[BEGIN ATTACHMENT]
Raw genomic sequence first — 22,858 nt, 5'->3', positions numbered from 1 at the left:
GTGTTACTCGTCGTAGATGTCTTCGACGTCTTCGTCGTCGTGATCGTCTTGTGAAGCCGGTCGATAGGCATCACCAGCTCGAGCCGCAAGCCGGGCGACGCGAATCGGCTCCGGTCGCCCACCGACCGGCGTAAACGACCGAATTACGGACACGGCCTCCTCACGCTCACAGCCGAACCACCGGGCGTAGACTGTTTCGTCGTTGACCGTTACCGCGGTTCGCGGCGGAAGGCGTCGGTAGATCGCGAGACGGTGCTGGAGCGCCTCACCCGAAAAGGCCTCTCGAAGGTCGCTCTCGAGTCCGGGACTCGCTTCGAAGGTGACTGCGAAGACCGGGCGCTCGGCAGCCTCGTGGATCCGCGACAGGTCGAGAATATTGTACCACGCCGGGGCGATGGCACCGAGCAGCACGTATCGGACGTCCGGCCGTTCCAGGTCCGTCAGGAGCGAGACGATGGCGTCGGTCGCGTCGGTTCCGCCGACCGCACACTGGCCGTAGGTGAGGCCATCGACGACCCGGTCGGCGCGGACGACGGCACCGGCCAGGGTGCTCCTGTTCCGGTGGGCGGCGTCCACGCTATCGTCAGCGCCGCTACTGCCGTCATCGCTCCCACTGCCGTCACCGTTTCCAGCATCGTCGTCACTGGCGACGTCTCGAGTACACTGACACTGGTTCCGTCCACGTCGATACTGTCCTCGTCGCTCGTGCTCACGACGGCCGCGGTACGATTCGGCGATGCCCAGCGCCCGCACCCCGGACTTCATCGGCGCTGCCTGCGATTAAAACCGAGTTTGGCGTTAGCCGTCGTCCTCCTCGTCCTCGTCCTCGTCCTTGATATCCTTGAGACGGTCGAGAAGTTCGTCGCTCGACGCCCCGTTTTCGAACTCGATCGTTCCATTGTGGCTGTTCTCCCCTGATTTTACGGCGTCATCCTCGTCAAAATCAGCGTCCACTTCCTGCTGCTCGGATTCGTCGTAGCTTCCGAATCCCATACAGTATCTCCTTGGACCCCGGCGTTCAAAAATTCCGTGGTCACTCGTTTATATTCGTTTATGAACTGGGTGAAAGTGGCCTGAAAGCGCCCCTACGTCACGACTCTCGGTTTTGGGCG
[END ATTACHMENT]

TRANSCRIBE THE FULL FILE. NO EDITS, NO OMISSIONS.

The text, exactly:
Raw genomic sequence first — 22,858 nt, 5'->3', positions numbered from 1 at the left:
GTGTTACTCGTCGTAGATGTCTTCGACGTCTTCGTCGTCGTGATCGTCTTGTGAAGCCGGTCGATAGGCATCACCAGCTCGAGCCGCAAGCCGGGCGACGCGAATCGGCTCCGGTCGCCCACCGACCGGCGTAAACGACCGAATTACGGACACGGCCTCCTCACGCTCACAGCCGAACCACCGGGCGTAGACTGTTTCGTCGTTGACCGTTACCGCGGTTCGCGGCGGAAGGCGTCGGTAGATCGCGAGACGGTGCTGGAGCGCCTCACCCGAAAAGGCCTCTCGAAGGTCGCTCTCGAGTCCGGGACTCGCTTCGAAGGTGACTGCGAAGACCGGGCGCTCGGCAGCCTCGTGGATCCGCGACAGGTCGAGAATATTGTACCACGCCGGGGCGATGGCACCGAGCAGCACGTATCGGACGTCCGGCCGTTCCAGGTCCGTCAGGAGCGAGACGATGGCGTCGGTCGCGTCGGTTCCGCCGACCGCACACTGGCCGTAGGTGAGGCCATCGACGACCCGGTCGGCGCGGACGACGGCACCGGCCAGGGTGCTCCTGTTCCGGTGGGCGGCGTCCACGCTATCGTCAGCGCCGCTACTGCCGTCATCGCTCCCACTGCCGTCACCGTTTCCAGCATCGTCGTCACTGGCGACGTCTCGAGTACACTGACACTGGTTCCGTCCACGTCGATACTGTCCTCGTCGCTCGTGCTCACGACGGCCGCGGTACGATTCGGCGATGCCCAGCGCCCGCACCCCGGACTTCATCGGCGCTGCCTGCGATTAAAACCGAGTTTGGCGTTAGCCGTCGTCCTCCTCGTCCTCGTCCTCGTCCTTGATATCCTTGAGACGGTCGAGAAGTTCGTCGCTCGACGCCCCGTTTTCGAACTCGATCGTTCCATTGTGGCTGTTCTCCCCTGATTTTACGGCGTCATCCTCGTCAAAATCAGCGTCCACTTCCTGCTGCTCGGATTCGTCGTAGCTTCCGAATCCCATACAGTATCTCCTTGGACCCCGGCGTTCAAAAATTCCGTGGTCACTCGTTTATATTCGTTTATGAACTGGGTGAAAGTGGCCTGAAAGCGCCCCTACGTCACGACTCTCGGTTTTGGGCG